The second tier candidates had a mini debate before the main show and none of those are likely to survive the first wave of cuts. Rick Perry’s campaign is already on the rocks financially. Fiorina has a lot going for her if she can get more exposure. If she can get her numbers up, she may ride it out. My biggest problem with her is her support of abortion as a “women’s health” issue. You will find that she won’t tow the party line on abortion and she will probably duck the issue the whole way through the campaign. I anticipate the campaign will be narrowed to ten before Thanksgiving, and four or five by Caucus time.

It is too early to pick a candidate now, however. Always use the whole primary period to research all the candidates and when voting time comes, then make your decision. Please do NOT rely solely on the media for this information. It would be akin to buying a car solely on the salesman’s pitch. Look the information up yourself.

Happy voting.

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Not on My Dime

Once upon a time, a high school girl and her boyfriend found out they were expected a child in her junior year. She dropped out to have the baby while he dropped out to get a job. They struggled to make a life for their little family for a number of years while living with her parents before he left to find a better life elsewhere. She never graduated and lived off of her parents and what little support the baby’s father did provide. Once the child was old enough, she tried to find a job, but without a high school diploma, no one would hire her at a pay level to afford day care and provide for herself and her child. She lived on welfare and the generosity of others until the child entered high school. The young mom finally got her GED and found a grant and several college loans to pay for college, which she attended regularly until she earned her degree. She found a job making enough money to pay back her loans and provide for her life and family.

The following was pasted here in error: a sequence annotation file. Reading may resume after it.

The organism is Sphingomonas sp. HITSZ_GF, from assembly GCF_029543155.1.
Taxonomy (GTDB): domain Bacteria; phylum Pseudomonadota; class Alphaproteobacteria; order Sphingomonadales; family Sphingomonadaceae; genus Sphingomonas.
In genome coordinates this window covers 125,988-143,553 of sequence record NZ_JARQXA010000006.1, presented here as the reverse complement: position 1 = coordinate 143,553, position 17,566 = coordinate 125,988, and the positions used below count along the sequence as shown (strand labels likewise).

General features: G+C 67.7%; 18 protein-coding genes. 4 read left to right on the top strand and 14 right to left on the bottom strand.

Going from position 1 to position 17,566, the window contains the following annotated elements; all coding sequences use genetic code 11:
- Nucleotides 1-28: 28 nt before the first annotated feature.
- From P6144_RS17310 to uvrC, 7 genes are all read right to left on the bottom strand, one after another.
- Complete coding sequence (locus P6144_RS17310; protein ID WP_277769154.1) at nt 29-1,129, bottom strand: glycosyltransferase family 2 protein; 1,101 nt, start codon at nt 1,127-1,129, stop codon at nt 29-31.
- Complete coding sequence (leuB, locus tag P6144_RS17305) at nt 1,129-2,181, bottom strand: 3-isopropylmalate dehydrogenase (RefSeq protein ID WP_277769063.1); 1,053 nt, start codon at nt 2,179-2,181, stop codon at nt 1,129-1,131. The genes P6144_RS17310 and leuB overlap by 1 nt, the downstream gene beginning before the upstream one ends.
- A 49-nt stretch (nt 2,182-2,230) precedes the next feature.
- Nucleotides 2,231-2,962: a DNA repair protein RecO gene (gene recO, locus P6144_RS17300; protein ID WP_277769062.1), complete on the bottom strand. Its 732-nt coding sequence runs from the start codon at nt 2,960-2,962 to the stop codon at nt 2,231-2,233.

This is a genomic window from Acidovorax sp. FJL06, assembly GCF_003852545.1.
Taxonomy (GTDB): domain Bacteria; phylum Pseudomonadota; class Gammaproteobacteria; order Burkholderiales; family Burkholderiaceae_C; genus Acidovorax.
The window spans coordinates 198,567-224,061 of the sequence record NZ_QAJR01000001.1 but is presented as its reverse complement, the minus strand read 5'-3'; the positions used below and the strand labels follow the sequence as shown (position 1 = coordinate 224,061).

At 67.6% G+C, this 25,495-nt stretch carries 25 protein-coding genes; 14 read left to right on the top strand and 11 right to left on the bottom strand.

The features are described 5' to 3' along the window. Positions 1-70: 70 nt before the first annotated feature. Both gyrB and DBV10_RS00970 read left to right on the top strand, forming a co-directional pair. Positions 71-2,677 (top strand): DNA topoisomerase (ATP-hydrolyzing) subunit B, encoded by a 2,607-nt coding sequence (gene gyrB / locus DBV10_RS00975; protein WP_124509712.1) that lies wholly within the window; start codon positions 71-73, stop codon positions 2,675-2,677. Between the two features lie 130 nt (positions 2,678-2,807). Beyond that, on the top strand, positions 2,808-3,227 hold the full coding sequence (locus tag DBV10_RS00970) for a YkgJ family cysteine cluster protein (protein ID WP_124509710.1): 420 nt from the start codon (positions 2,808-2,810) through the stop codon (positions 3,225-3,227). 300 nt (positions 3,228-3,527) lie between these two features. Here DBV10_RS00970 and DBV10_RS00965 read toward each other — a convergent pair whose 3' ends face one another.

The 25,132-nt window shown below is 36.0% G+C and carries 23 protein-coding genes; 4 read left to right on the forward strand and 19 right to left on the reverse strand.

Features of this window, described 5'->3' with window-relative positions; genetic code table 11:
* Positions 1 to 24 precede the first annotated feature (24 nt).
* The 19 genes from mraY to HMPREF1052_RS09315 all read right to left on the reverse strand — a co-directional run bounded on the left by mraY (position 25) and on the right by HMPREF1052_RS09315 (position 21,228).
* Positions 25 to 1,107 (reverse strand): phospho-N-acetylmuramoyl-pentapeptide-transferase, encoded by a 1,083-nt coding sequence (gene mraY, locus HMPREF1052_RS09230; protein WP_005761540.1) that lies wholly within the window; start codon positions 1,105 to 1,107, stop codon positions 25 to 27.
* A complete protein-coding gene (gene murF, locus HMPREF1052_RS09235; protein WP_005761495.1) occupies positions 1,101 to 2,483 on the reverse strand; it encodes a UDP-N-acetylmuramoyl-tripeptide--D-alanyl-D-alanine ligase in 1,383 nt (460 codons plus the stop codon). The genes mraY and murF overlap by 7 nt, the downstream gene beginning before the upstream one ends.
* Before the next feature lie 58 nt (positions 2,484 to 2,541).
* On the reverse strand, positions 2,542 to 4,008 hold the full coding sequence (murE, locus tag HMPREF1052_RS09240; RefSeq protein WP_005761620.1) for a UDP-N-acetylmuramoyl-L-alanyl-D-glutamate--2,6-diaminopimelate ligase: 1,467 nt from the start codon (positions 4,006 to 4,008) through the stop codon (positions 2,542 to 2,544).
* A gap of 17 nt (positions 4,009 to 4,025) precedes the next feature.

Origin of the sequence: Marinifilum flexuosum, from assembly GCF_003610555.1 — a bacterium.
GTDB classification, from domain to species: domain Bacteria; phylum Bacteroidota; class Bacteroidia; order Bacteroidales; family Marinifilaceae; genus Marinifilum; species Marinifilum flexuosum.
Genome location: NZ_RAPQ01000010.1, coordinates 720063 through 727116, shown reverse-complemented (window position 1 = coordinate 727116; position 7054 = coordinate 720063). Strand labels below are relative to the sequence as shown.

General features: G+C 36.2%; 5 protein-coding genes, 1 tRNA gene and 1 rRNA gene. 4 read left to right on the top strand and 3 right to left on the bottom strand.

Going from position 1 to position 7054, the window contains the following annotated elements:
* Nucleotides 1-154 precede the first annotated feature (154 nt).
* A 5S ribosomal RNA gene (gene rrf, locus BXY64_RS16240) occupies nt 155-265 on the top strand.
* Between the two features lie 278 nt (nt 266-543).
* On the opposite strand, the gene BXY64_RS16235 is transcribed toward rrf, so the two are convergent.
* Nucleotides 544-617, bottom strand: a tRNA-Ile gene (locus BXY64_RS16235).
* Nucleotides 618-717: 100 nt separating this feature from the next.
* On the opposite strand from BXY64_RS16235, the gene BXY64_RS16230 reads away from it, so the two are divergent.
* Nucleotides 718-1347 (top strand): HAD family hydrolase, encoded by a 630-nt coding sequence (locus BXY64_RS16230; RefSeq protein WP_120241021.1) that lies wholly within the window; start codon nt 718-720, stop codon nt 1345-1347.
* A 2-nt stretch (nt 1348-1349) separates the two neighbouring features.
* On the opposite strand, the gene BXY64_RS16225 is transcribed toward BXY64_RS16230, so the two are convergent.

The baby’s father found a manual labor job working in the oil fields making pretty good money. He paid his child support and was an attentive father when he was able to spend time with his child, which wasn’t often, as he had to work a lot of over time to make ends meet. He advanced at his job until one day when his supervisor asked to speak with him about his future. The young man was capable and reliable and the company thought he would be a good candidate to move into a leadership position. The only problem was that he didn’t have a degree. He had not even finished high school. In order to keep his job, he did manage to get his GED, but he was unwilling to go to college. He enjoyed his job as it was and had no wish to take on more responsibility.2015-01-09_1246

Today, the president of the United States made a proclamation that every American should have two years of free college education. Of course, it won’t be free. It will have to be paid for by taxes. He did magnanimously offer to let the states split the cost, which will just mean state taxes will help the federal taxes pay for it. Either way, it is coming out of the pockets of every American. This is wrong on so many levels, but I will try to narrow it down to two or three key points. First, not every American wants or should have a college education. Second, the history of this nation is based on individual sacrifice for individual success. Americans who scraped and saved and worked their butts off for a college degree should not have to pay for everyone else to have one handed to them. Third, once the government gets involved in education, it will turn colleges into degree mills with success being measured by the number of degrees issued rather than the quality of the education offered.